By Rebecca Padgett
Here’s the thing about love: It finds its way, even if that means via a computer screen. This year has challenged couples in countless ways, but it has also encouraged us to get creative and be adaptable. One of the most prevalent additions to 2020 is the virtual wedding.
A virtual wedding is a great option in the face of postponing or cancelling. A virtual wedding can become your new wedding plan or it can allow you to get married while saving the larger-scale reception for when it’s safe to gather.
With virtual weddings being a relatively new concept, we’ve compiled some ways to ensure the day goes without a hitch or technical glitch.
- Check Legalities
Before assuming that your virtual ceremony is legal, you will need to check with your state. Each state varies in what they consider to be a legal ceremony and what the process for obtaining a marriage license is. You will need to call your county clerk’s office to confirm and will need an in-person marriage license.
- Pick Your Platform
Zoom, Facebook Live, Instagram Live, Google Hangout and Skype have all become new additions to our everyday conversations. Any of these platforms would work well for a virtual wedding, but the most widely used is Zoom. You can create a link to be shared out with guests; they simply click it to watch.
- Create Your Invite
Since you’re going virtual anyways, an e-vite might be the most suitable option. Just because it’s an e-vite doesn’t mean it has to be corporate or any less creative. Design one yourself or check out e-vite design sites. You can also send out traditional invitations that guests receive via mail. This way they have a keepsake to remember the day even from far away. Whether snail mail or email, be sure to include the date, time, meeting link and meeting ID.
- Guest Experience
Encourage your guests to truly treat it like attending a wedding. Get guests to pull out their party dresses and best suits and get dolled up. It may seem silly to do in your living room, but once guests are all dressed, they will truly feel like they are attending the event. Have some champagne ready to raise in a virtual toast.
- Tech Support
It would be wise to invite a tech savvy friend. That could be the officiant, your maid of honor, your parents or anyone in your small physical attendance that can handle any technical difficulties. This person will ensure that your Wi-Fi connection is strong, that guests are muted and unmuted when appropriate, that the device is angled to best capture the wedding and to field any other questions or concerns. You may want to advise that guests arrive to the virtual meeting 10 minutes early to solve any technical issues. The techie can set up a tripod with a phone or iPad or secure a laptop on a pedestal or table to give the best view of the ceremony.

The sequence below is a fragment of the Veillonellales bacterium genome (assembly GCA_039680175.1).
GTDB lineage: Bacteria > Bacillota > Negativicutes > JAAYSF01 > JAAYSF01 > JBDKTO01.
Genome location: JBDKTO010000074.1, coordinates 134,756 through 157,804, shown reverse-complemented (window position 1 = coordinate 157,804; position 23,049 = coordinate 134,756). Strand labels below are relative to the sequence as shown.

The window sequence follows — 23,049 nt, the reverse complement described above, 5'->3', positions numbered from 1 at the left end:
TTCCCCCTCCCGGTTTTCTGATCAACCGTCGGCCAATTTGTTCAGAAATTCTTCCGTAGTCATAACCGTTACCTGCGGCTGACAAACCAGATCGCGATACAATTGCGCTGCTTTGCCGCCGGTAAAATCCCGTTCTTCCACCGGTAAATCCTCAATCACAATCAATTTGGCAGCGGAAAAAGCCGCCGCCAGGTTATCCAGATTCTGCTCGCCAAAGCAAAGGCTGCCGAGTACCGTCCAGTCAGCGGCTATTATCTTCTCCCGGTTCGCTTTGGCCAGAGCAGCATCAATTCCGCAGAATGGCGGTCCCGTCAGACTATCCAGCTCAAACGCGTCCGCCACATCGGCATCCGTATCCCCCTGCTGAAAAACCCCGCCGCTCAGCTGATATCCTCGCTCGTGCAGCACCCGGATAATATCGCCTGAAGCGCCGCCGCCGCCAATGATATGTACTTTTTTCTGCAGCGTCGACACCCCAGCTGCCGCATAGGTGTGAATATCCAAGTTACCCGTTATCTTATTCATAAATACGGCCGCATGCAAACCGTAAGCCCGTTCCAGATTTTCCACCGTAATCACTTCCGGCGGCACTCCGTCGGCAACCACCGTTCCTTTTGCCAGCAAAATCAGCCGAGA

- In-Person Guests
Who you have present is completely up to you and your level of comfort. You may select only you, your fiancé and the officiant — or you can include a few special family members and friends. If you decide to invite more than a handful, you should space the chairs in accordance to social distancing guidelines and wear masks.
If you are able to, you can have your wedding at your original venue. With the pandemic, it is possible that your venue is not open or won’t allow a virtual wedding. If this is the case, consider alternative options, including the backyard of a family member or friend, a public park, an outdoor space special to you, or your own home. Decorate it accordingly to fit your theme.
Just like any wedding, it would be wise to write out a timeline for the event. Encourage guests to log in early and leave them unmuted so they can greet one another and chat. Have your tech support mute all guests at least one minute before the bride walks down the aisle. Continue the ceremony in any way you wish, including all of the special moments and traditions you had originally planned. An optional way to engage with your audience is to unmute them for the first kiss and your walk down the aisle as a new couple, so they can cheer you on. The celebration doesn’t have to stop here; keep it going by letting your guests witness your first dance, a cake cutting, playing music to have a virtual dance party and anything else you want to broadcast.
There are still so many ways to include your vendors in your virtual wedding. Your florist can provide a beautiful bouquet. Wear your wedding dress or suit, even if you do a repeat wear at a later date. Have your caterer prepare the same planned out meal on a smaller scale. Ask your baker about a smaller version of your cake. Contact your videographer about filming the ceremony. And, of course, have your photographer there to safely capture it all. There are an abundance of ways to make this day special and uniquely you.